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In its last leg, Trump Admn issues policy directive on GPS & alternative PNT


In its last days in office, the Trump Administration issued yet another policy directive highlighting the importance of the Global Positioning System (GPS), and underlining the need to develop an alternative Positioning, Navigation and Timing (PNT) service. Issued on January 15, the Memorandum on Space Policy Directive 7 (SPD-7), establishes the implementation actions and guidance for United States space-based PNT programs and activities for America’s national and homeland security, civil, commercial, and scientific purposes. 

The Department of Homeland Security has identified 16 sectors as critical infrastructure and any disruption in GNSS availability, reliability, resilience and integrity would have enormous implications on economy and national security 

The latest policy supersedes National Security Presidential Directive-39 (NSPD-39) of December 15, 2004 (United States Space-Based Positioning, Navigation, and Timing Policy), and complements the guidance set forth in last February’s Executive Order on Strengthening National Resilience through Responsible Use of Positioning, Navigation, and Timing Services, and the section on Global Navigation Satellite Systems (GNSS) included in National Space Policy that came out in December 2020.

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Dr Scott Pace, then Executive Secretary of National Space Council, had told us in October that a new PNT policy was in the works and was expected to come out soon. Dr Pace, had since stepped down and returned to the George Washington University effective January 1, 2021.

The directive reiterates that the United States will continue to operate and maintain the GPS to satisfy civil, homeland security, and national security needs, consistent with published performance standards and interface specifications. Further, it will continue to provide worldwide access to its space-based GPS services and government-provided augmentations, free of direct user fees, and provide open, free access to information necessary to develop and build equipment to use these services.

The details

SPD-7 further provides guidance for:

  1. A sustainment and modernization of the GPS; and federally developed, owned, and operated systems used to augment or otherwise improve GPS;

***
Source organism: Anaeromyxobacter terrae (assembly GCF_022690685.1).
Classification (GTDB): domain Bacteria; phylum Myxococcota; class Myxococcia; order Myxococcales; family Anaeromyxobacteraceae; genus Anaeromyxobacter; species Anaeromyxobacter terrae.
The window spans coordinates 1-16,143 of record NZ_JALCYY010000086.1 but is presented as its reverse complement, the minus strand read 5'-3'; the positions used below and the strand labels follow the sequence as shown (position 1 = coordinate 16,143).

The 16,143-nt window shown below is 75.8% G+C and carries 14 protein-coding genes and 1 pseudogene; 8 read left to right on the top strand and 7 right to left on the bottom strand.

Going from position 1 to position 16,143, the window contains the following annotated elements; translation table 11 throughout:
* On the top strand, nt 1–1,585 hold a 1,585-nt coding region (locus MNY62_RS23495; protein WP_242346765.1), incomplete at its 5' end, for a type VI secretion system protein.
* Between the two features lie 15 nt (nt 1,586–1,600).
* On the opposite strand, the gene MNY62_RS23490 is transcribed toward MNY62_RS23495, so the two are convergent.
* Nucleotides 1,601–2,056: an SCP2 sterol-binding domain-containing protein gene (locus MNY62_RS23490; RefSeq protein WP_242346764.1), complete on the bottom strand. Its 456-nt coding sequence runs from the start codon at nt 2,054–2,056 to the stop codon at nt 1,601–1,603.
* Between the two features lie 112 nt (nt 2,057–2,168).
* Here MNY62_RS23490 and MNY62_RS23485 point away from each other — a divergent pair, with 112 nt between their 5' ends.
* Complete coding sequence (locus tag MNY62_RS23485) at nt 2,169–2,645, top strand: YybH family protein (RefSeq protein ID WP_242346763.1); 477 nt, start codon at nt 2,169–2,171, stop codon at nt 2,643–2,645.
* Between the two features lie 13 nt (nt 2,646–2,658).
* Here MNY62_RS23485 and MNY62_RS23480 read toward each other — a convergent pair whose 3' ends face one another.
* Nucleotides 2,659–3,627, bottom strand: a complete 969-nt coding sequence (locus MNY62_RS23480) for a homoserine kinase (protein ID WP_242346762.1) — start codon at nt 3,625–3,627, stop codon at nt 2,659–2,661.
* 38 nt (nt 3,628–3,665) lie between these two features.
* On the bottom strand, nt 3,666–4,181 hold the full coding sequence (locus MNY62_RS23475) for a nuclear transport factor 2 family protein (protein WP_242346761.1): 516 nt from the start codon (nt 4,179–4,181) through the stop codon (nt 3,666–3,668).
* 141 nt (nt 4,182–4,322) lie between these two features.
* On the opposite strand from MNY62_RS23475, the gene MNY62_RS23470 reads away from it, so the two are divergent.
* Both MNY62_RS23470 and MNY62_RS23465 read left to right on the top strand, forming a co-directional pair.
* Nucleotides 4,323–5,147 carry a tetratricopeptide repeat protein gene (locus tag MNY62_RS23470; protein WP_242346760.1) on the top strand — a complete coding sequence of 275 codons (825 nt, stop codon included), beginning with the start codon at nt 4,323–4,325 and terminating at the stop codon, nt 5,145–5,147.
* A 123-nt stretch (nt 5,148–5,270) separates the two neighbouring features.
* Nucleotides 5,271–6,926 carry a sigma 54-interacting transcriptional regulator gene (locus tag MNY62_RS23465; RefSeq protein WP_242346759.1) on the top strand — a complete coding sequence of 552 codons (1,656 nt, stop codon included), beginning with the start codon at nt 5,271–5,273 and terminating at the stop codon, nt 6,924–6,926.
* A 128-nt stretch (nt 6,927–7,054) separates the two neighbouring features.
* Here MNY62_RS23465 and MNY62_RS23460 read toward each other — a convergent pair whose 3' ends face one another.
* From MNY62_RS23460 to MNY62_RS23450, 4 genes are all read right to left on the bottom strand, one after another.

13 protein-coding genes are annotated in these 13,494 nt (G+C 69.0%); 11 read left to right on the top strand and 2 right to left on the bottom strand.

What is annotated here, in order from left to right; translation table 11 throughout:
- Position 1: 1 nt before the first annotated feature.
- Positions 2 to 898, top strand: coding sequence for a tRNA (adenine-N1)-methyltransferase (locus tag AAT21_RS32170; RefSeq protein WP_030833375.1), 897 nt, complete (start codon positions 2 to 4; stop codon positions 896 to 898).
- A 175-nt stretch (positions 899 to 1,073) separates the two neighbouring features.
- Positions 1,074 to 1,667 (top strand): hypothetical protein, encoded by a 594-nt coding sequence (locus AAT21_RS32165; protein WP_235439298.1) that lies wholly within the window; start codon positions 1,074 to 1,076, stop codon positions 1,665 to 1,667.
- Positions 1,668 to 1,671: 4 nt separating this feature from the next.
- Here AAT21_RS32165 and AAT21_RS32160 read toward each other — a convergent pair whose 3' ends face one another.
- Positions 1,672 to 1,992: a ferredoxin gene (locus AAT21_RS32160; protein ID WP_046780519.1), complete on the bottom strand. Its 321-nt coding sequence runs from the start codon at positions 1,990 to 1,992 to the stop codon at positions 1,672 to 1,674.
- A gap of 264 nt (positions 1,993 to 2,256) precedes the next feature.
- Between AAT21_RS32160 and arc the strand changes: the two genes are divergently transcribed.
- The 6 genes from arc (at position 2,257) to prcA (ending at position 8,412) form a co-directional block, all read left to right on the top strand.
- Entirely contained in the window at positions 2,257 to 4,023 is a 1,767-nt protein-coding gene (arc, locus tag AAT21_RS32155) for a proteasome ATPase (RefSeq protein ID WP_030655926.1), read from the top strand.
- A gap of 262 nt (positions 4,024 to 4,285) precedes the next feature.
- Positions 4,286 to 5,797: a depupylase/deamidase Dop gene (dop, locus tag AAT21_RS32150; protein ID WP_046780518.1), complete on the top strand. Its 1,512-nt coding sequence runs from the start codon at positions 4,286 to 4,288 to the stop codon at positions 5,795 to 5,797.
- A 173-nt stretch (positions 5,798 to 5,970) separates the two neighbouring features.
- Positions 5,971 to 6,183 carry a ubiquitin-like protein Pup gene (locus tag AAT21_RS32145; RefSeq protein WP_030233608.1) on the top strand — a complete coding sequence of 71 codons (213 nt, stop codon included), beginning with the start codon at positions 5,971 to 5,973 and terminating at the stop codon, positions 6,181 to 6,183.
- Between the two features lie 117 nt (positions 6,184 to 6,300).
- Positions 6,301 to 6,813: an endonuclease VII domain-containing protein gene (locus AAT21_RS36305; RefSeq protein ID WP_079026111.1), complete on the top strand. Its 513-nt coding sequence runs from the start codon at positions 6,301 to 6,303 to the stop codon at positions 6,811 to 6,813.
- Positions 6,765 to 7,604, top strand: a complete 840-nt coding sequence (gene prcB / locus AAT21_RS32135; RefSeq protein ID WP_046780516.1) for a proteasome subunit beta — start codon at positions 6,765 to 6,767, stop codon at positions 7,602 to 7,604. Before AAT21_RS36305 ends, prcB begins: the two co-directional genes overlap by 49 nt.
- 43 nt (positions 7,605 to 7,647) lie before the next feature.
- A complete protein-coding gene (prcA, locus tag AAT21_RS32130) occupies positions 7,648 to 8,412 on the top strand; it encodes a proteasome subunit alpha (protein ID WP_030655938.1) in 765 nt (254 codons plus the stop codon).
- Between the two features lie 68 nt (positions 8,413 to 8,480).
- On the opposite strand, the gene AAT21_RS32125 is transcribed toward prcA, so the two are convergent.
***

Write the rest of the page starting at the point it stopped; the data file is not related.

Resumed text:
2. Implementation and operation of capabilities to protect United States and allied access to and use of GPS for national, homeland, and economic security, and to deny adversaries hostile applications use of United States space-based PNT services; and
  3. United States participation in international cooperative initiatives regarding foreign space-based PNT services and foreign use of GPS and its augmentations.

Recognizing that GPS is a key component of multiple sectors of critical infrastructure in the country, SPD-7 warns that cascading effects from extended PNT service disruption or denial can adversely affect all sectors. GPS is critical for transport sector, including land, sea, and air, for navigation, positional awareness, and other vehicle capabilities, while many information systems rely on the GPS timing signal to enable both fixed and mobile communications.

“An extended outage of GPS, or extended period of spoofed or manipulated GPS signals, could cause severe economic losses and put lives at risk,” the memorandum underlines.

Further, GPS remains critical to national security with its applications virtually integrated into every facet of the US military operations.

ALSO READ: Open Industry Alliance launched to strengthen PNT resilience

In this background, there must be an alternative plan for potential signal loss and or authenticity since in many applications even small degradations can result in loss of life.